A register is a temporary storage area built into a CPU. Some registers are used internally and cannot be accessed outside the processor, while others are user-accessible. Most modern CPU architectures include both types of registers.

Internal registers include the instruction register (IR), memory buffer register (MBR), memory data register (MDR), and memory address register (MAR). The instruction register fetches instructions from the program counter (PC) and holds each instruction as it is executed by the processor. The memory registers are used to pass data from memory to the processor. The storage time of internal registers is extremely temporary, as they often hold data for less than a millisecond.

User-accessible registers are larger than internal registers and typically hold data for a longer time. For example, a data register may store individual values referenced being by a currently running program. An address register contains memory addresses, which reference different blocks of memory within the system RAM. Many CPUs now have general purpose registers (GPRs), which may contain both data and memory addresses.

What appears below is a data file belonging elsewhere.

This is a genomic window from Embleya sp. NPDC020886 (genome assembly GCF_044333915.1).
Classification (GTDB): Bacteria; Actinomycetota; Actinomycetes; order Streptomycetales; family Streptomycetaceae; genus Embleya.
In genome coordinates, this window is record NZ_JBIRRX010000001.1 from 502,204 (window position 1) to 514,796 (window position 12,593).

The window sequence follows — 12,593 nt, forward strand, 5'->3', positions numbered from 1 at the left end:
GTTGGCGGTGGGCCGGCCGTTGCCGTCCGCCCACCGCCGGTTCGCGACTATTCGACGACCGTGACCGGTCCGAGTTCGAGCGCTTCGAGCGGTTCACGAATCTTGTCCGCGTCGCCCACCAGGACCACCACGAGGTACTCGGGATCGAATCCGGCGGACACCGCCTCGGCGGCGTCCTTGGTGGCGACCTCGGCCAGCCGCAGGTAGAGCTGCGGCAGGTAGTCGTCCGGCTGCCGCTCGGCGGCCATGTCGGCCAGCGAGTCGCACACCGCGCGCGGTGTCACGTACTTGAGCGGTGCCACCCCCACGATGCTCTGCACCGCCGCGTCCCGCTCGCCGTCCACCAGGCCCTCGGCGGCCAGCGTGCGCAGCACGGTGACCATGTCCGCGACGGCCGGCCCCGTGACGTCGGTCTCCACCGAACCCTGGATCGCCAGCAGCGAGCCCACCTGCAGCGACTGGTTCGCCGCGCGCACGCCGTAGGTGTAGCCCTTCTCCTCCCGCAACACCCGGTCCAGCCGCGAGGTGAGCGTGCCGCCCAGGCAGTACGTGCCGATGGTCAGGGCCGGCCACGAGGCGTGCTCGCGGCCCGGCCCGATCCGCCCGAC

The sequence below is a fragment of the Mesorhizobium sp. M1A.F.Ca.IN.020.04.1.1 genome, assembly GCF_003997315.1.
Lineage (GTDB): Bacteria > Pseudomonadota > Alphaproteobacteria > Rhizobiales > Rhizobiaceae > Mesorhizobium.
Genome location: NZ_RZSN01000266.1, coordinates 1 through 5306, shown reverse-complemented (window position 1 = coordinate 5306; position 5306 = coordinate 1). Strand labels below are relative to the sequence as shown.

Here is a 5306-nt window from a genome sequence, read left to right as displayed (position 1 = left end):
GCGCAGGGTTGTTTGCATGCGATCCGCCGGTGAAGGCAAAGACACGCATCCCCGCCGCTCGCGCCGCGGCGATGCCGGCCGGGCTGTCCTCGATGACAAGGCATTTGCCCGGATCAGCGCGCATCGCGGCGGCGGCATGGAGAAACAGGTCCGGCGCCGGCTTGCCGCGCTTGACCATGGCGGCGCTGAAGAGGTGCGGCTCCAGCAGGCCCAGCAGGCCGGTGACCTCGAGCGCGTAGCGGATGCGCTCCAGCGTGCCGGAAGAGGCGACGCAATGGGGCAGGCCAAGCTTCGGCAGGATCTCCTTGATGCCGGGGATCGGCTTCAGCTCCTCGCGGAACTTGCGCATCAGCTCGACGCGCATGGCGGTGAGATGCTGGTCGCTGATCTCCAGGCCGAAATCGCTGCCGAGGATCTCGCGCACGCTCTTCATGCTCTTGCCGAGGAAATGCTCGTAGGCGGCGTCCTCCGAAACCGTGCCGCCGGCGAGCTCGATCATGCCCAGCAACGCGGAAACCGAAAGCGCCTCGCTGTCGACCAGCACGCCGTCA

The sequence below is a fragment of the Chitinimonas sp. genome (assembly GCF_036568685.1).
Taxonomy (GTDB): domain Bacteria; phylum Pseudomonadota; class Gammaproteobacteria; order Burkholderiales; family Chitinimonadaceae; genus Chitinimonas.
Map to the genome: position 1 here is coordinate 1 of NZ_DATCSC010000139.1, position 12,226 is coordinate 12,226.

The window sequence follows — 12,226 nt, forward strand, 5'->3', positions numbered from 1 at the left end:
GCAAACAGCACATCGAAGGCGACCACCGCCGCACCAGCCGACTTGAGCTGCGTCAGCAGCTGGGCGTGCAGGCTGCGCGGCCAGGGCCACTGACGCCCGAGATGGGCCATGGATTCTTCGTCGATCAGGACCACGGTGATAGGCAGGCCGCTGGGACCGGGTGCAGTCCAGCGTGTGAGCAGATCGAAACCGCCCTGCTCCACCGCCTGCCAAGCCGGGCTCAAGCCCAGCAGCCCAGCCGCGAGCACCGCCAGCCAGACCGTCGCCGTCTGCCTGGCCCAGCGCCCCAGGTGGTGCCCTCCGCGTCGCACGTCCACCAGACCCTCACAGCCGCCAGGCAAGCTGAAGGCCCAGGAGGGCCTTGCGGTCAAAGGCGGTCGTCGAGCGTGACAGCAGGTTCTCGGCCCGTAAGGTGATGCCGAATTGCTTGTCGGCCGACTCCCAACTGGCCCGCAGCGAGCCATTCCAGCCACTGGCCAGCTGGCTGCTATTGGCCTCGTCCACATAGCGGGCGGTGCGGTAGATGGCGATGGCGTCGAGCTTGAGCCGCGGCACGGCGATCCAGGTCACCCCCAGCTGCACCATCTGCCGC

Registers vary in both number and size, depending on the CPU architecture. Some processors have 8 registers while others have 16, 32, or more. For many years, registers were 32-bit, but now many are 64-bit in size. A 64-bit register is necessary for a 64-bit processor, since it enables the CPU to access 64-bit memory addresses. A 64-bit register can also store 64-bit instructions, which cannot be loaded into a 32-bit register. Therefore, most programs written for 32-bit processors can run on 64-bit computers, while 64-bit programs are not backwards compatible with 32-bit machines.

Updated January 30, 2014 by Per C.

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Software testing performed by users unfamiliar with an app's source code is called what?

Outer Ring Testing
Black Box Testing
Low Level Testing
Open Scale Testing
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